Lack of response to antidepressant treatment in depressed patients with a recent heart attack may signify a high risk of more cardiac events. De Jonge et al. (CME, p. 1371) assessed 70 patients treated for depression after suffering a myocardial infarction. Over 18 months, major heart problems occurred in 26% of the patients whose depression did not respond but only 7% of the responders. Otte et al. (p. 1379) report a possible genetic connection between heart disease and depression. The 5-HTTLPR polymorphism is part of a gene that influences intercellular serotonin transport. Among 557 cardiac patients, those with one or two copies of the 5-HTTLPR short allele had more depression, perceived stress, and urinary norepinephrine excretion than patients with two long alleles. Norepinephrine excretion is believed to reflect activity of the sympathetic nervous system, a possible link between heart disease and depression. Drs. Robert Carney and Kenneth Freedland discuss depression in cardiac patients in an editorial on p. 1307.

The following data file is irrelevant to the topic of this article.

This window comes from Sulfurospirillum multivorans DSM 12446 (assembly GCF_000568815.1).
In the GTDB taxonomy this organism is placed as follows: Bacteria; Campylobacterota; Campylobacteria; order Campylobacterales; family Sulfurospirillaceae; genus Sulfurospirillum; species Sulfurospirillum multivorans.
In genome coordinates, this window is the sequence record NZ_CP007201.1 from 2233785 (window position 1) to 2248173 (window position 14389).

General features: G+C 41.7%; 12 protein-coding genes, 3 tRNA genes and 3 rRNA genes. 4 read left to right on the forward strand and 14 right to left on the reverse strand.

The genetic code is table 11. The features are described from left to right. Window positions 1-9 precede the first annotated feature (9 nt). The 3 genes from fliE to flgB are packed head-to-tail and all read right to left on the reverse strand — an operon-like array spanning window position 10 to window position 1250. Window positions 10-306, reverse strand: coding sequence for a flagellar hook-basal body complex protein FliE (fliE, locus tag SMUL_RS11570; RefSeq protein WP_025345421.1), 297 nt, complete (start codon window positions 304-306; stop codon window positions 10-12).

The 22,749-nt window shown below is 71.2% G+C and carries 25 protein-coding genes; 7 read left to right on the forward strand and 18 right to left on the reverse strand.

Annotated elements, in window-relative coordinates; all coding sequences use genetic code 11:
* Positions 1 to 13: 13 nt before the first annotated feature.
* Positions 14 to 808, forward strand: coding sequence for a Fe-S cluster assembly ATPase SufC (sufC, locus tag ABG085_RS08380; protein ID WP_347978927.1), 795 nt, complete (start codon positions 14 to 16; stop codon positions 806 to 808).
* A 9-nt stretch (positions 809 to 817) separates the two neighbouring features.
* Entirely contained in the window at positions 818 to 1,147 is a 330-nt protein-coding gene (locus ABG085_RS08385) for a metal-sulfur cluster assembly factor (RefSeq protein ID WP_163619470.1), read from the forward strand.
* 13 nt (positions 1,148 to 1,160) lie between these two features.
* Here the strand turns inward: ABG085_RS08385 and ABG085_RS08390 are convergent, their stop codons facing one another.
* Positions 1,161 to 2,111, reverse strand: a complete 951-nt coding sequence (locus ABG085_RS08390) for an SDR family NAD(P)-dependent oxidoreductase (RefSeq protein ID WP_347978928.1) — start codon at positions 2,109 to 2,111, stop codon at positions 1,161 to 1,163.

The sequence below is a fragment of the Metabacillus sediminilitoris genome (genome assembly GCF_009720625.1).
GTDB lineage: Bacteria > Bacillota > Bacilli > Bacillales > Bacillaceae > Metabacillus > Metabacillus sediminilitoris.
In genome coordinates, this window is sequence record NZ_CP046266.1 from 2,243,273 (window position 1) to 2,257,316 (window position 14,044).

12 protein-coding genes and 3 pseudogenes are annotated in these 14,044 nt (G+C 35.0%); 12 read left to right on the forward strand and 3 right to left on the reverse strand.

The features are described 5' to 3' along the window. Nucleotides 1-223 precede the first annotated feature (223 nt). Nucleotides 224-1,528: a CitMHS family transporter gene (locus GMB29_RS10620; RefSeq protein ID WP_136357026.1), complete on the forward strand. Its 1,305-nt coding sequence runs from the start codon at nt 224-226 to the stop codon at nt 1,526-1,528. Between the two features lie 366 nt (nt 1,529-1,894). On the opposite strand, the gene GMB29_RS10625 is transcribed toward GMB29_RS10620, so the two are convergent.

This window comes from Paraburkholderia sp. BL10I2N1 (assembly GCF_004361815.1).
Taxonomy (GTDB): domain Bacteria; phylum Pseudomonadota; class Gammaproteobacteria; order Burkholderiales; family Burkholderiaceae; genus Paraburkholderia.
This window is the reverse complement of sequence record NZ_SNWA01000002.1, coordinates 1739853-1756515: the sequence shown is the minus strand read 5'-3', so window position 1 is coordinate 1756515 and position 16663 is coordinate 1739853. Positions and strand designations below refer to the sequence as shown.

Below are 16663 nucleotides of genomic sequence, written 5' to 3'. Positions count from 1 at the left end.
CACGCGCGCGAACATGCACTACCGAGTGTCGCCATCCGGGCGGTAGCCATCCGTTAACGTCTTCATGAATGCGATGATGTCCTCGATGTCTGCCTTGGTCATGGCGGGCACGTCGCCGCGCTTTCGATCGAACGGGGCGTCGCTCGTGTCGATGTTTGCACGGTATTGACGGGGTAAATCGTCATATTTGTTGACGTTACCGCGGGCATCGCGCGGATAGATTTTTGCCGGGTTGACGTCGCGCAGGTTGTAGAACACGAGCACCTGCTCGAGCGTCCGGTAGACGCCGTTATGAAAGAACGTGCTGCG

Hyperprolactinemia caused by antipsychotic drugs may respond to the addition of aripiprazole, an antipsychotic with a distinct pharmacological profile. Shim et al. (p. 1304) added aripiprazole to the haloperidol treatment of 26 patients with schizophrenia. Hyperprolactinemia was alleviated in 85%, compared to 4% for placebo. This normalization may be due to aripiprazole’s high affinity for dopamine D2 receptors. Using positron emission tomography, Mamo et al. (p. 1411) measured aripiprazole’s binding to D2 receptors. Therapeutic doses bound to more than 80% of available D2 receptors in the striatum of patients with schizophrenia or schizoaffective disorder. For most other antipsychotics, occupancy is 60%–65%. The threshold for producing extrapyramidal side effects was 90% for aripiprazole, compared to 80% for other antipsychotics. The clinical pharmacology of aripiprazole is discussed by Dr. Robert Kessler in an editorial on p. 1310.